It’s been talked about for months now- the Sixers need wings. The lack of wing defense and shooting is the only glaring weakness on this roster. And with two first-round picks, the Sixers are armed to remedy the issue, especially in a draft class filled with wings who have two-way potential. One of the wings projected to go towards the end of the first round, or the beginning of round two, is Tulane’s Melvin Frazier, who had a breakout junior season sparked by a much-improved jumper, elite athleticism and impressive defense, the right choice for the Sixers?
Given that Frazier would spend the majority of his time on the floor next to Ben Simmons, shooting is an obvious need. And before this season, Frazier was a liability in that department, never shooting even 30 percent from downtown. But last season, something changed- on three attempts per game, Frazier knocked down 38.5 percent of his three-pointers (including 20-48 shooting on NBA threes), by far the best clip of his college career. But Frazier has other offensive abilities- per thestepien.com’s shot charts, Frazier converted at the rim at an impressively high rate- his 74.1 shooting percentage at the rim comes in at the 85th percentile. This is thanks to his elite athleticism- which also makes him capable of highlight plays like this.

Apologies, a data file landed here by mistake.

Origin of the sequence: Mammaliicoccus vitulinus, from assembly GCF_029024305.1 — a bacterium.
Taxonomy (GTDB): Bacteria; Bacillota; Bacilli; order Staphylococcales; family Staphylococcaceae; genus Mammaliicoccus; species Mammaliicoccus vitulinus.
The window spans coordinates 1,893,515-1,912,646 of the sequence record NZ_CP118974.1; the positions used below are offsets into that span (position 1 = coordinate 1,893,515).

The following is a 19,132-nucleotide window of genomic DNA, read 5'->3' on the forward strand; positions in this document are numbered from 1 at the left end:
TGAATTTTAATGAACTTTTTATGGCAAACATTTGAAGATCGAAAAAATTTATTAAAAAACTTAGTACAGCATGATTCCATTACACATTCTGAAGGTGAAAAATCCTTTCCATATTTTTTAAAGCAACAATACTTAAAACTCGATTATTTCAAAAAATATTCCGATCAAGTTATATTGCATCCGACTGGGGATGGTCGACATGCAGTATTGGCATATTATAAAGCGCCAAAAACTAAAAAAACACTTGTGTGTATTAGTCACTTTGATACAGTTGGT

The combination of Frazier’s aforementioned elite athleticism as well as good awareness and IQ made him one of the best perimeter defenders in the country, and one of the best in this class. He can switch onto most players because of his size (6’6”), length (7’1.75” wingspan), and quickness. He was an absolute pest, always being very difficult for opposing offenses to deal with. Under the tutelage of Brett Brown, it’s easy to envision Frazier becoming an elite defender.
Frazier slots right in as an off-ball wing, whose deficiencies when it comes to shot creation would be masked next to players like Ben Simmons and Markelle Fultz. His strong-suit, perimeter defensive versatility, helps fill a major hole on the roster. As it stands now, he is not big and strong enough to play the small-ball four, but if he puts on some muscle, that could be in his future. At worst, he will be an energizer off the bench who plays hard on defense and can take tough assignments. At best, he can become a solid two-way player if his shot continues to improve.
It seems more likely than not that Frazier is available once the Sixers are on the clock for the second time when they make the 26th overall pick. The Sixers also own the 38th and 39th picks, but it does not seem to be feasible that he falls that far. Whether or not Frazier should be taken over other wings who may be available at this spot, such as Jacob Evans, Josh Okogie and Keita Bates-Diop, is up to the Sixers to decide.